Responsibilities When Collecting W-4s

Cutting Cost Termination

Employees don’t always take the task of filling out their W-4 forms seriously. They may write “exempt” on the withholding portion of the form, or even claim a false high number of withholding allowances to ensure that no federal or state tax is withheld.

When Employees Ask Your Advice

The W-4 form itself offers some guidance. Here are some questions to help the employee determine if he or she can legitimately claim to be exempt from withholding:

Invalid W-4s

    According to the IRS, a W-4 form is invalid if any unauthorized addition or change is made to it, or if the employee indicates in any way that the information on the form is false.
hr_cost_cutting_payroll_list_employee_scratch_out_terminate_amIf employees seem to be taking the process too lightly, you may need to inform them that an individual who files a false W-4 form may be subject to a $500 penalty. 
  So what is your responsibility if you are given an invalid W-4? Don’t use it. Instead, tell the employee that the form is invalid, and instruct him or her to fill out a new one. If a new, valid form is not received, withhold taxes at the highest rate (as if the employee is single and has no withholding allowances). Or, if you have an earlier W-4 form that is valid, you can withhold according to that form.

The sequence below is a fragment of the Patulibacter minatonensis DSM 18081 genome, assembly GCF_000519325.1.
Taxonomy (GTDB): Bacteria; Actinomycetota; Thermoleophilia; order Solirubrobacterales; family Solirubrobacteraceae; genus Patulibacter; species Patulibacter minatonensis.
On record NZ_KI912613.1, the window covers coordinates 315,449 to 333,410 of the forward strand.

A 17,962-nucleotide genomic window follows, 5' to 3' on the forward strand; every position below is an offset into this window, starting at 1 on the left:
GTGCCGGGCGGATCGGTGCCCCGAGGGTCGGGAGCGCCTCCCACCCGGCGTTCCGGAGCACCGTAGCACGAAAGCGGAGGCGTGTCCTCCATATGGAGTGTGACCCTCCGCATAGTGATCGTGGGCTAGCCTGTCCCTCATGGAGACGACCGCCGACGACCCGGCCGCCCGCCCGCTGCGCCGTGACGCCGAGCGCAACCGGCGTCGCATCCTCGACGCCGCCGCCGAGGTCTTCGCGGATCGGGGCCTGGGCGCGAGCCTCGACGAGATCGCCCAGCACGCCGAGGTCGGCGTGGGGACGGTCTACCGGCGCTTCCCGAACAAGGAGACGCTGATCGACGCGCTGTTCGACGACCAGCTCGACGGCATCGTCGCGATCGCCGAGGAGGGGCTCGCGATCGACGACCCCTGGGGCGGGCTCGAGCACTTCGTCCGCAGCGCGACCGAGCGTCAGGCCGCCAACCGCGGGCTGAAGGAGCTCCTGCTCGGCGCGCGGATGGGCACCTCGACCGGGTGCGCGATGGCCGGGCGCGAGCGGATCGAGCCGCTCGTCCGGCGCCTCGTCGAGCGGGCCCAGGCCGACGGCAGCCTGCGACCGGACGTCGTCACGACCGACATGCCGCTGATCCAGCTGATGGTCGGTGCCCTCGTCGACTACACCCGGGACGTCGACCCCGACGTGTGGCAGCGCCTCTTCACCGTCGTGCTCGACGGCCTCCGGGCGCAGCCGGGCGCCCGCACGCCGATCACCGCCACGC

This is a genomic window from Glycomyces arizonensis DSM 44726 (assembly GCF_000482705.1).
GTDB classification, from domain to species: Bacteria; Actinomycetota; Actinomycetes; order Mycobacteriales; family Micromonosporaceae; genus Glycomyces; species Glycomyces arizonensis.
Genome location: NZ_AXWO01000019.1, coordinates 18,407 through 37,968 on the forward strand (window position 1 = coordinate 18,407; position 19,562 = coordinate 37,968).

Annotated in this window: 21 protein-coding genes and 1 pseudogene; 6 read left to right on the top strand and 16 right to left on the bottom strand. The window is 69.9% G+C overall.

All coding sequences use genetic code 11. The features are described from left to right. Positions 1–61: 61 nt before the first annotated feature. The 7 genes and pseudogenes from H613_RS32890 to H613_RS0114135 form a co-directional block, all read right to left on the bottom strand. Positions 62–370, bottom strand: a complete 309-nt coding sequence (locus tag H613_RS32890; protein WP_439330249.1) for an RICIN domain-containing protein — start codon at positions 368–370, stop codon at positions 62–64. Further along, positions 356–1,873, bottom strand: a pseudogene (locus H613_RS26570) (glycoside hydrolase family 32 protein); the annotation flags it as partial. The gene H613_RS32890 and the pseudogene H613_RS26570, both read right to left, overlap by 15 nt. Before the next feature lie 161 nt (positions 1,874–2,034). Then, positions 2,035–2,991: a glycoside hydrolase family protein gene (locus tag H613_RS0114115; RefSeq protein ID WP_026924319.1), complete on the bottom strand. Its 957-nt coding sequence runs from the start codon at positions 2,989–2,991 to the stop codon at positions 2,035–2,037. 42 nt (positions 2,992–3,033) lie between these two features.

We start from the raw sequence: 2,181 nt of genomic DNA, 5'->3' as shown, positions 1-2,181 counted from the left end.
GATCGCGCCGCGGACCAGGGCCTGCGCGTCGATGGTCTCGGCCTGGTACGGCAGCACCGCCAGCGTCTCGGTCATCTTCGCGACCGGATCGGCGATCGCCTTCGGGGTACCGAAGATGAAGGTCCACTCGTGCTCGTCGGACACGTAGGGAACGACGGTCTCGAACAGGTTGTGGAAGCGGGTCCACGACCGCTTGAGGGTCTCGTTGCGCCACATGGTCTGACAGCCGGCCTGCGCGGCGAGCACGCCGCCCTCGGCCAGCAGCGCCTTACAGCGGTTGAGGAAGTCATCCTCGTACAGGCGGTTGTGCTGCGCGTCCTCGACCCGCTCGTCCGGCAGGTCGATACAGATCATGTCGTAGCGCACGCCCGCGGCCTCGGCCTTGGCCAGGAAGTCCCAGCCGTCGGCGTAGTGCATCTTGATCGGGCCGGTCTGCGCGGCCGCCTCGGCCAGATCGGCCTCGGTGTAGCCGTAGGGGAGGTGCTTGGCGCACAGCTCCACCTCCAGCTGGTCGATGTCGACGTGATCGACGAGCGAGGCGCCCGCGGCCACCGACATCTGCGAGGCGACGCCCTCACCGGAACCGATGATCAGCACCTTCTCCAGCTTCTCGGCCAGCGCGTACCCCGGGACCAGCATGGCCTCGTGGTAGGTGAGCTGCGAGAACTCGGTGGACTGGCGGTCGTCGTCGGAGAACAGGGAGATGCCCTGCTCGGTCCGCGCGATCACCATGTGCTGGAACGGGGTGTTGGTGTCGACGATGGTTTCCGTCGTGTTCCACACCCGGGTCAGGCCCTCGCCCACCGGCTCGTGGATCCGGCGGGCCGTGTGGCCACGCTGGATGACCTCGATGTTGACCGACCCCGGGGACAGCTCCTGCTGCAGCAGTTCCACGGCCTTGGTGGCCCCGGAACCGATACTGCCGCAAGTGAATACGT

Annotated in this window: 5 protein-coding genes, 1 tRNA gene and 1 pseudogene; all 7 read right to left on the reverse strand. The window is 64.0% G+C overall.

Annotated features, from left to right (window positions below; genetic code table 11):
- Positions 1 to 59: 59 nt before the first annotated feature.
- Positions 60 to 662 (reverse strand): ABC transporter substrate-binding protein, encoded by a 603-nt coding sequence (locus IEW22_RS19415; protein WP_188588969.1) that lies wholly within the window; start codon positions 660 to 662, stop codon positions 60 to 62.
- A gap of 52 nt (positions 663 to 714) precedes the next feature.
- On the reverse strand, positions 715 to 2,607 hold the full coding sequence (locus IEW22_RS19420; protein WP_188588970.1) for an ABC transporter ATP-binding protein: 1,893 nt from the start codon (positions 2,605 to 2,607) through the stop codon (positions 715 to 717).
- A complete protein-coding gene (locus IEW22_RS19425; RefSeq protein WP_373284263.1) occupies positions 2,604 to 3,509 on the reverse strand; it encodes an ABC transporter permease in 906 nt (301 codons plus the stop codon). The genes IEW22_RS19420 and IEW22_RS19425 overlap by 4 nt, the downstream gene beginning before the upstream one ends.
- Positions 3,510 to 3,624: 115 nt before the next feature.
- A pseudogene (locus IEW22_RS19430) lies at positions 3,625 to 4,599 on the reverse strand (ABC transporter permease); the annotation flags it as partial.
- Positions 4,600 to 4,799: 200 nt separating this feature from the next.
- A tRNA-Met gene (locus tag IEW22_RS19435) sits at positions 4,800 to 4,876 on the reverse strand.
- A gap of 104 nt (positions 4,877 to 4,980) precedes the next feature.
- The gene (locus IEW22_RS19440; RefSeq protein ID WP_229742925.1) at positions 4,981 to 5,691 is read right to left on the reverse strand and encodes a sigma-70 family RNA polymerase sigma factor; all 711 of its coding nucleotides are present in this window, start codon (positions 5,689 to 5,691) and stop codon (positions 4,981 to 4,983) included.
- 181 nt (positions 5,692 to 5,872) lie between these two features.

1. Did the employee have a tax liability in the previous year? If the employee received a refund of all federal income tax paid (or had a right to a refund), he or she may be able to claim exempt, depending on the answer to the next question.

2. Does the employee expect to have a tax liability this year? To determine the answer, ask these questions:

a. Can the employee be claimed on someone else’s income tax return this year (such as a parent)?

b. Will the employee’s income for 2013 exceed $1,000 and include more than $350 in unearned income (such as interest or dividends)? If the answers to both a and b are yes, the employee may have a tax liability for the year, and cannot claim to be exempt from